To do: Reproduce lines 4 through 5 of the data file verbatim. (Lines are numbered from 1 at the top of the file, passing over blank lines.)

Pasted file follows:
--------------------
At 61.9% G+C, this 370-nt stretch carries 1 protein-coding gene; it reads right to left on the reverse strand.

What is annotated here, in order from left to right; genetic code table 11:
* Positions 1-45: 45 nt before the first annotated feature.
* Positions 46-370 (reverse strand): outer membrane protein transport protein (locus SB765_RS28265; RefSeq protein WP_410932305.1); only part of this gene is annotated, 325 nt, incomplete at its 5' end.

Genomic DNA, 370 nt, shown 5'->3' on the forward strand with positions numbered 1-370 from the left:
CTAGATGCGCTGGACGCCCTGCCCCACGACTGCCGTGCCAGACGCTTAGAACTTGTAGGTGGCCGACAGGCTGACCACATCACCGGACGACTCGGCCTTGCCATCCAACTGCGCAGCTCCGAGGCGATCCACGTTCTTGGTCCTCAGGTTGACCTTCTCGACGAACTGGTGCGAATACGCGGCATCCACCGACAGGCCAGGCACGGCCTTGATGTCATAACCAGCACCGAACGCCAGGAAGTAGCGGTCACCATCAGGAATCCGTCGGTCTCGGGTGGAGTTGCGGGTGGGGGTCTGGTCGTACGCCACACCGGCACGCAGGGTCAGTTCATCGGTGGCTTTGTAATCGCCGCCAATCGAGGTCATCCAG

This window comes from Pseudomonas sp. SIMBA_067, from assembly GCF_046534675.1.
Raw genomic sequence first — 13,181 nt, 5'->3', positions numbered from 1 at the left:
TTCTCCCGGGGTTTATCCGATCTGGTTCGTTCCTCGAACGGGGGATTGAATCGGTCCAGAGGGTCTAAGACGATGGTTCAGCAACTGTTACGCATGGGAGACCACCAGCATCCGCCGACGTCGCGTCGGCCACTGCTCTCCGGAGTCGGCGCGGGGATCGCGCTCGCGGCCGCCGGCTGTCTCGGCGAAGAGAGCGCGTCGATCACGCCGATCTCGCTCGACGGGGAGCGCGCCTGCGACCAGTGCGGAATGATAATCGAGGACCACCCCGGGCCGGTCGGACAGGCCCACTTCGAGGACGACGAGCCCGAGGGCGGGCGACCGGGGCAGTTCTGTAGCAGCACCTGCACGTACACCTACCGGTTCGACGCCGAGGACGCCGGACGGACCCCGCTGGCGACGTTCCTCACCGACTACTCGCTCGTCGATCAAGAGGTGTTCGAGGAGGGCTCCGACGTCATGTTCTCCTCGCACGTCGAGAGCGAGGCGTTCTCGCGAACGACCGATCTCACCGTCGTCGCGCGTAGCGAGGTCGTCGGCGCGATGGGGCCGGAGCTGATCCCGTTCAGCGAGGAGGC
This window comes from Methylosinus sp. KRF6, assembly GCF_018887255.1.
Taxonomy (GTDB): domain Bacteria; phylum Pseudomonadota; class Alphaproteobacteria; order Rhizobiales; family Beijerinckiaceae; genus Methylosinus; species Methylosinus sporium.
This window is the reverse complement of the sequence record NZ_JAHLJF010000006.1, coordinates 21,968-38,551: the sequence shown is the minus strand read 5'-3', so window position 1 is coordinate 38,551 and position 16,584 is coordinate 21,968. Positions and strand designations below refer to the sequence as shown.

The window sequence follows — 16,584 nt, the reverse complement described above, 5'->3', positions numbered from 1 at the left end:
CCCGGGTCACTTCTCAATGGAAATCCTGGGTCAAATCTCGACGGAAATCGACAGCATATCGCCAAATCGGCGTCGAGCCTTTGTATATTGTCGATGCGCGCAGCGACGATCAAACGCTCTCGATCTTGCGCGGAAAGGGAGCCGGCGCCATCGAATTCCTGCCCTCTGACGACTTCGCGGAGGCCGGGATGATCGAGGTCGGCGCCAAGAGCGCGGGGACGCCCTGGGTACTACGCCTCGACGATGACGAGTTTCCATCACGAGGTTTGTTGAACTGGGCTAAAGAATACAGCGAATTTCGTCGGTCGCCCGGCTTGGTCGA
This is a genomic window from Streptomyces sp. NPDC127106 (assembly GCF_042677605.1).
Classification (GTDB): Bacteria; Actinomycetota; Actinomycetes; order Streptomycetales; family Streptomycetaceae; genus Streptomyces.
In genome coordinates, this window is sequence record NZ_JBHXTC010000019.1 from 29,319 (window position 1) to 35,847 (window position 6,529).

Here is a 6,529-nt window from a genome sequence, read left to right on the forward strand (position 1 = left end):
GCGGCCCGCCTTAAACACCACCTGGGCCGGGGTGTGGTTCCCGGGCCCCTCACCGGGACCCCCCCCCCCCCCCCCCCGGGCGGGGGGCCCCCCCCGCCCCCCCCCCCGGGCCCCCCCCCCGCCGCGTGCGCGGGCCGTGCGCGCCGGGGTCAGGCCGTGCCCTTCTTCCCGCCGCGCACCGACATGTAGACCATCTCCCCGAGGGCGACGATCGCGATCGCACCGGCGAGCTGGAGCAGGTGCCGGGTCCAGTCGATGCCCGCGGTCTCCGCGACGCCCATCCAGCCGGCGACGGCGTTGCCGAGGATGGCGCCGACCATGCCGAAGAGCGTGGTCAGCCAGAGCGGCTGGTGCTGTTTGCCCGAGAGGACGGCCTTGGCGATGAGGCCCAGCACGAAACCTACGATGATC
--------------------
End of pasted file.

* Positions 46-370 (reverse strand): outer membrane protein transport protein (locus SB765_RS28265; RefSeq protein WP_410932305.1); only part of this gene is annotated, 325 nt, incomplete at its 5' end.

Genomic DNA, 370 nt, shown 5'->3' on the forward strand with positions numbered 1-370 from the left: